New Report Highlights Danger Cyberlockers Present to Intellectual Property

Michi Iljazi

September 23, 2014

Intellectual Property (IP) is an important debate in today’s global economy, and the Taxpayers Protection Alliance (TPA) continues highlight the value of IP in an evolving economic landscape. There are new pieces of data and information that can be obtained on a regular basis in terms of the kind of value IP has to economic growth and expanding innovation, and a new report released last week shows yet again just how the abuse of IP is still rampant and profitable, and in dire need of improvement.

A report from the Digital Citizens Alliance (DCA) entitled “Behind the Cyberlocker Door: A Report on How Shadowy Cyberlocker Businesses Use Credit Card Companies to Make Millions” showcases the seedy nature of some businesses that are blatantly ignoring IP, and making a great deal of money through content that they neither created or have a right to profit off of.

First, understanding what cyberlockers are and how they operate is the first step in defining the problem.  A cyberlocker stores infringed (copyrighted and not permitted) content in a cloud; then, distributes to any user who wants to obtain the material without being identified by simply agreeing to a subscription. This allows users to violate copyright, spend little money, and have unlimited access to content that (for the most part) wasn’t permitted to be distributed in the first place. These services have a business model that allows them to operate at a very low level of cost, and so they can charge a flat subscription rate and in many cases afford to pay individuals to upload content onto their site. This also gives them some form of plausible deniability to say “we didn’t steal the content, someone else did and put it onto our site.” There are many issues here that leave owners of content vulnerable to having their IP rights violated as their own material is illegally distributed all throughout the Internet as another company profits.

The report put out by DCA looks at the top “direct download” cyberlockers & the top “streaming” cyberlockers. The data details just how bad cyberlockers are abusing IP are, how much it is costing in terms of an economic factor, and some of the problems that contribute to keeping cyberlockers in business:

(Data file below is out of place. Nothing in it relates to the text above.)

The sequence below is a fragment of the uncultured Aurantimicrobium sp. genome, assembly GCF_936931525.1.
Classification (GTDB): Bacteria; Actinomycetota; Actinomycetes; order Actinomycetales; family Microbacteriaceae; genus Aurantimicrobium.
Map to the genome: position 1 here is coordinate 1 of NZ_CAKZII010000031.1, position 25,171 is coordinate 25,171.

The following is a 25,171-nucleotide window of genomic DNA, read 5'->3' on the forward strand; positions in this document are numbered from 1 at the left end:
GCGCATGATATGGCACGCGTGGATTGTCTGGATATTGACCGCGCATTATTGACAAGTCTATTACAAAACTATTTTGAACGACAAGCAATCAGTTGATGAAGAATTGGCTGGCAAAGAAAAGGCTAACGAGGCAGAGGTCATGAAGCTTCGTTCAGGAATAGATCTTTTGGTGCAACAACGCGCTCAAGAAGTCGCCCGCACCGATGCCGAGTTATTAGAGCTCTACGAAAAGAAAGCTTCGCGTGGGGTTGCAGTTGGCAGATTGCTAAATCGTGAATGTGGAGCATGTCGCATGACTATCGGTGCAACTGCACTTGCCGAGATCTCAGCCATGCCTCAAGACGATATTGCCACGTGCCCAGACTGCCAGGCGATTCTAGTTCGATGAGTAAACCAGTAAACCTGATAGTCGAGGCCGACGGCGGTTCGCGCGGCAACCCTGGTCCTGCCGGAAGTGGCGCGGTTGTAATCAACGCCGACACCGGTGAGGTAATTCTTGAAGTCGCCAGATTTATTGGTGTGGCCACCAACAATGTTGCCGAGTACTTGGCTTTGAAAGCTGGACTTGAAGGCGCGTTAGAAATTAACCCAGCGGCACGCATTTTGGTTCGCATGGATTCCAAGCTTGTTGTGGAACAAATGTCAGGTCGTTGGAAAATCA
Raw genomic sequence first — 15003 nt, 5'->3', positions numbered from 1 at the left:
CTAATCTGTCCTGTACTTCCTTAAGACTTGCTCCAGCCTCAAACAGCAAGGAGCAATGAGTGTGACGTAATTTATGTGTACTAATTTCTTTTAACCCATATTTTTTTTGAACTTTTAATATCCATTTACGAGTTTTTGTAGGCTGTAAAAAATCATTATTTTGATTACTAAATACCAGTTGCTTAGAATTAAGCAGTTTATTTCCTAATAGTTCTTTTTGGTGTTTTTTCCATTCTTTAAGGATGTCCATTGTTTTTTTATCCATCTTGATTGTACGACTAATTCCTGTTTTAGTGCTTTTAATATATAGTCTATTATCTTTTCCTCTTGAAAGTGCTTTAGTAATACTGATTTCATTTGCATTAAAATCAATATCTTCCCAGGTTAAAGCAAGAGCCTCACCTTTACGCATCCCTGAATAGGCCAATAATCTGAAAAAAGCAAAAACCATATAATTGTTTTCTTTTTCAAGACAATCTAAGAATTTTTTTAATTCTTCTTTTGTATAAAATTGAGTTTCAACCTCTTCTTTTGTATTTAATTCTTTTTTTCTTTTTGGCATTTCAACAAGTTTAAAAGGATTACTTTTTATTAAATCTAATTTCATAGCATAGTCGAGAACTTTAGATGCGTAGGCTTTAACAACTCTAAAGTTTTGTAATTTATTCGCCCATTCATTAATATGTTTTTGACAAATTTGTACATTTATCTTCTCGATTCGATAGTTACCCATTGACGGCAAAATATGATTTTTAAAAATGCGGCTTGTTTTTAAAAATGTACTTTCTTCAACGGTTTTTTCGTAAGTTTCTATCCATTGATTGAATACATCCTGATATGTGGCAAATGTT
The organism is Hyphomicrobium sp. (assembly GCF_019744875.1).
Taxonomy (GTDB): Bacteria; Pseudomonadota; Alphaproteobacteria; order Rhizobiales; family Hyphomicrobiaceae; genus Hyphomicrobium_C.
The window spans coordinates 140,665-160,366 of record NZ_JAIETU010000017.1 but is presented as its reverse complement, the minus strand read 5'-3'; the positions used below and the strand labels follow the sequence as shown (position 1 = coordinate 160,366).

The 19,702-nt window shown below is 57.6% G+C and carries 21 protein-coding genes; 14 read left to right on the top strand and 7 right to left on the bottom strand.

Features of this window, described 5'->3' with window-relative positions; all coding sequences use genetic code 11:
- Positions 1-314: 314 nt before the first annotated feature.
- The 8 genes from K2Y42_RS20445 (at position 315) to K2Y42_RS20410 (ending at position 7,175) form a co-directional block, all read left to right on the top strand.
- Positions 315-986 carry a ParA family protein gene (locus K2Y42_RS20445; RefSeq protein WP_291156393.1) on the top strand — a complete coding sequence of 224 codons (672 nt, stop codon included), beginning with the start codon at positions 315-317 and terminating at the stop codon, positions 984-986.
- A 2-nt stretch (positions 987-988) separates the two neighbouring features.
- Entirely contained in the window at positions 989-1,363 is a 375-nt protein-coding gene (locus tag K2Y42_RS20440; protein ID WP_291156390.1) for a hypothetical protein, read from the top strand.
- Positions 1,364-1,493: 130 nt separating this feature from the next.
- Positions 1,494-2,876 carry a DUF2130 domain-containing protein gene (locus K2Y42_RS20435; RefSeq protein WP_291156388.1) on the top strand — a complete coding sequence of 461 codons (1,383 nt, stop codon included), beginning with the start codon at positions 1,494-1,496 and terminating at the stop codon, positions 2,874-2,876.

• Overall, total annual revenue across the thirty cyberlockers equated to $96.2 million or $3.2 million per site.
  • The overwhelming use of cyberlockers is for content theft. Analysis of a sampling of the files on the thirty cyberlocker sites found that the vast majority of files were clearly infringing. At least 78.6 percent of files on direct download cyberlockers and 83.7 percent of files on streaming cyberlockers infringed copyright.
  • A deeper look at the revenues and profits shows how profitable content theft is for cyberlockers: The 15 largest direct download cyberlockers combined to make $63.1 million in annual revenue, which breaks down to $4.2 million per site in annual revenue.

The high profit margins, and ability to have their product utilize the payment processors without much of any issue in terms of what is being distributed presents a major challenge. The cost of business amounts to having an Internet infrastructure in place, some kind incentive to get content uploaded by others who have stolen it, processing, minimal employee costs. That being the case, it is no wonder that profit margins are through the roof and you see willingness for payment processors to turn a blind eye to the IP infringement clearly dominating this industry.

DCA vests some responsibility and (optimism) with the payment processors and their role as of now and looking to the future:

There are commercially reasonable, technologically feasible steps can be taken by payment providers such as MasterCard and Visa. Specifically, MasterCard and Visa should follow PayPal’s lead and adopt policies for their networks against doing business with these rogue operators.

If they take such an approach, it would drive customers to less trustworthy forms of payment. For example, a customer seeking free content may not feel comfortable turning over his or her credit card (knowing the limits of their liability), but may be reluctant to give a cyberlocker their bank routing information or using Bitcoin to make a purchase.

So why should MasterCard and Visa take such a step? It’s about the company you keep, and payment processors have shown a willingness to disassociate with other bad actors, such as, online pharmacies selling controlled substances without a prescription. MasterCard and Visa deserve credit for their efforts to curtail those sales.

TPA encourages anyone who cares about the integrity of IP and copyright to read this report and note the detail with which DCA put together the information regarding the problem cyberlockers present to IP and content creators. There is likely to be more garnered about these bad actors and how to deal with them because of the findings in this report, and hopefully more solutions will follow.